Article: article from journal or magazin.
Case report (case report): feedback on an observation with a short commentary.
Bone marrow transplantation in cartilage-hair hypoplasia: correction of the immunodeficiency but not of the chondrodysplasia.
European Journal of Pediatrics
Publication types: Case Reports ; Journal Article ; Research Support, Non-U.S. Gov't
We diagnosed cartilage-hair hypoplasia (CHH) in a female child with prenatal-onset short stature, metaphyseal chondrodysplasia, and severe combined immunodeficiency leading to recurrent, severe respiratory tract infections. The patient required several hospital admissions during her 1st year of life and failed to thrive in spite of antimicrobial therapy and hypercaloric nutrition. Bone marrow transplantation (BMT) from an HLA-identical sister was performed at age 16 months after conditioning with busulphan and cyclophosphamide, using 9 x 10(8) nucleated bone marrow cells/kg body weight. Graft-versus-host disease prophylaxis consisted of cyclosporine and methotrexate. The post-transplantation period was uneventful. She developed full and sustained chimerism as demonstrated by DNA analysis of granulocytes and mononucleated cells on days 44, 69 and 455 post BMT. Cellular immunity was completely reconstituted at 4 months, humoral immunity at 15 months post BMT. The patient is alive and well 24 months post BMT without medication, but the radiological osseous changes persist, and longitudinal growth remains markedly below the 10th percentile for CHH standards; her height at age 3 years 4 months is 66 cm. CONCLUSION: In this patient with unusually severe CHH, bone-marrow transplantation has fully corrected the immune deficiency but has had no influence on the course of the chondrodysplasia.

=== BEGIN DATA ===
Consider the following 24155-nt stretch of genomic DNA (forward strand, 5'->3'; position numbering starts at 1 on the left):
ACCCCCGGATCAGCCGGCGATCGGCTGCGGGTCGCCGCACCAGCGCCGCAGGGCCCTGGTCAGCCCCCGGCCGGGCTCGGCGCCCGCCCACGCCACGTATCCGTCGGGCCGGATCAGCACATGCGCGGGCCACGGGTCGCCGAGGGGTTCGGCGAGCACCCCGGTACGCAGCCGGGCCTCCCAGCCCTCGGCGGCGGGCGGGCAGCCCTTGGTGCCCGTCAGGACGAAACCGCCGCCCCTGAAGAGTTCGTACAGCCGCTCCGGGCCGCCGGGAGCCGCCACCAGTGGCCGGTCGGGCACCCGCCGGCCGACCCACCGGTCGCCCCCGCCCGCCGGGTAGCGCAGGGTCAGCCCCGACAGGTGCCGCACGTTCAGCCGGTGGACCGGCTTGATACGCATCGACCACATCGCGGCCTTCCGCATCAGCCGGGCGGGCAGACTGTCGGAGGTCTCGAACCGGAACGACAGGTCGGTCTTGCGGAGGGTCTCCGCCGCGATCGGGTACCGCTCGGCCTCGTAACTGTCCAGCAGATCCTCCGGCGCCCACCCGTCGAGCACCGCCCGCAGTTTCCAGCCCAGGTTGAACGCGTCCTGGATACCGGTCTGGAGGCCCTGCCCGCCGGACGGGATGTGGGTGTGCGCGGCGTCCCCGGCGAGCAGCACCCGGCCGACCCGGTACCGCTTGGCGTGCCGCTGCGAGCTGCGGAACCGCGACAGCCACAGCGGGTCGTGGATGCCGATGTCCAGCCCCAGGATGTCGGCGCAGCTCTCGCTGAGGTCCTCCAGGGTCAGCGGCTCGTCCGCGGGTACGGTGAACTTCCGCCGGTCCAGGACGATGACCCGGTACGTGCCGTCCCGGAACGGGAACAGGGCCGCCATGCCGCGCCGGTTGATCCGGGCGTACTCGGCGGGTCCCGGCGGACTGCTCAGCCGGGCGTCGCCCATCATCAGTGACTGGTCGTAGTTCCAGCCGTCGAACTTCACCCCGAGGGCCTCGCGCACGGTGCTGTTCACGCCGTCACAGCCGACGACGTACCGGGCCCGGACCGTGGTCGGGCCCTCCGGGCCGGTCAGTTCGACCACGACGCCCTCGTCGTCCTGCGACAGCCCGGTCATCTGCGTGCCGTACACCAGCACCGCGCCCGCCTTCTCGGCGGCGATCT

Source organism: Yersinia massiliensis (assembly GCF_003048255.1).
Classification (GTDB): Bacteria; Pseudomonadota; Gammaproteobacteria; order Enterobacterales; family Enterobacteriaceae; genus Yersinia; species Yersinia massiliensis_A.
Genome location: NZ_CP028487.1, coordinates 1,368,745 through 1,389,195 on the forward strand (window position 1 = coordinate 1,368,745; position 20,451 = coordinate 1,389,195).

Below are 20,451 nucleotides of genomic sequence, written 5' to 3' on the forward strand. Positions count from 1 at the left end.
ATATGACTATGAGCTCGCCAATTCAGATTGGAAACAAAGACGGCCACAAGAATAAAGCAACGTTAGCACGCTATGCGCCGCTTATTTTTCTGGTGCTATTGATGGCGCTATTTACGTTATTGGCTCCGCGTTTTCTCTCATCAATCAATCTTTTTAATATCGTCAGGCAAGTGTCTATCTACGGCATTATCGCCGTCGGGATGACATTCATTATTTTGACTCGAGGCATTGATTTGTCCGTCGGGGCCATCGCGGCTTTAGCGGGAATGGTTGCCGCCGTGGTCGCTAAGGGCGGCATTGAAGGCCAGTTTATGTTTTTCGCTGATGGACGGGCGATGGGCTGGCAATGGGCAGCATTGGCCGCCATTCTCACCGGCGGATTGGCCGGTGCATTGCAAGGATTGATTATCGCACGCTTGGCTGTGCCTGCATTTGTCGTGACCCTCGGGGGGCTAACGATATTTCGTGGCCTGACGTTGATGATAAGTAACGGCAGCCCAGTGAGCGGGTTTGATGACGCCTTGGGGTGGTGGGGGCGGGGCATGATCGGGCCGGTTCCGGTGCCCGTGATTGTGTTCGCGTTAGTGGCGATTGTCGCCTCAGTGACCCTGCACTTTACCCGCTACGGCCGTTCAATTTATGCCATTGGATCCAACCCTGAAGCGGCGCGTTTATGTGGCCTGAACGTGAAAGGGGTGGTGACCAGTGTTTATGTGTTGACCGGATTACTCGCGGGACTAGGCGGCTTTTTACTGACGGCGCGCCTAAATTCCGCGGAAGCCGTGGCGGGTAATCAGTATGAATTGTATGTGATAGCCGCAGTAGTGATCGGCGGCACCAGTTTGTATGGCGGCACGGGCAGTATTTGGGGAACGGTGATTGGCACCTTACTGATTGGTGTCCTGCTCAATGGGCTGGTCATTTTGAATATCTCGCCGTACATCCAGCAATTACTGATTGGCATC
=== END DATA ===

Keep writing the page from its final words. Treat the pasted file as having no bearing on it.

Bone Marrow Transplantation/immunology, Bone and Bones/radiography, Child, Preschool, Dwarfism/immunology, Dwarfism/radiography, Female, Follow-Up Studies, Humans, Immunologic Deficiency Syndromes/immunology, Immunologic Deficiency Syndromes/radiography, Infant, Osteochondrodysplasias/immunology, Osteochondrodysplasias/radiography
Web of science
Last modification date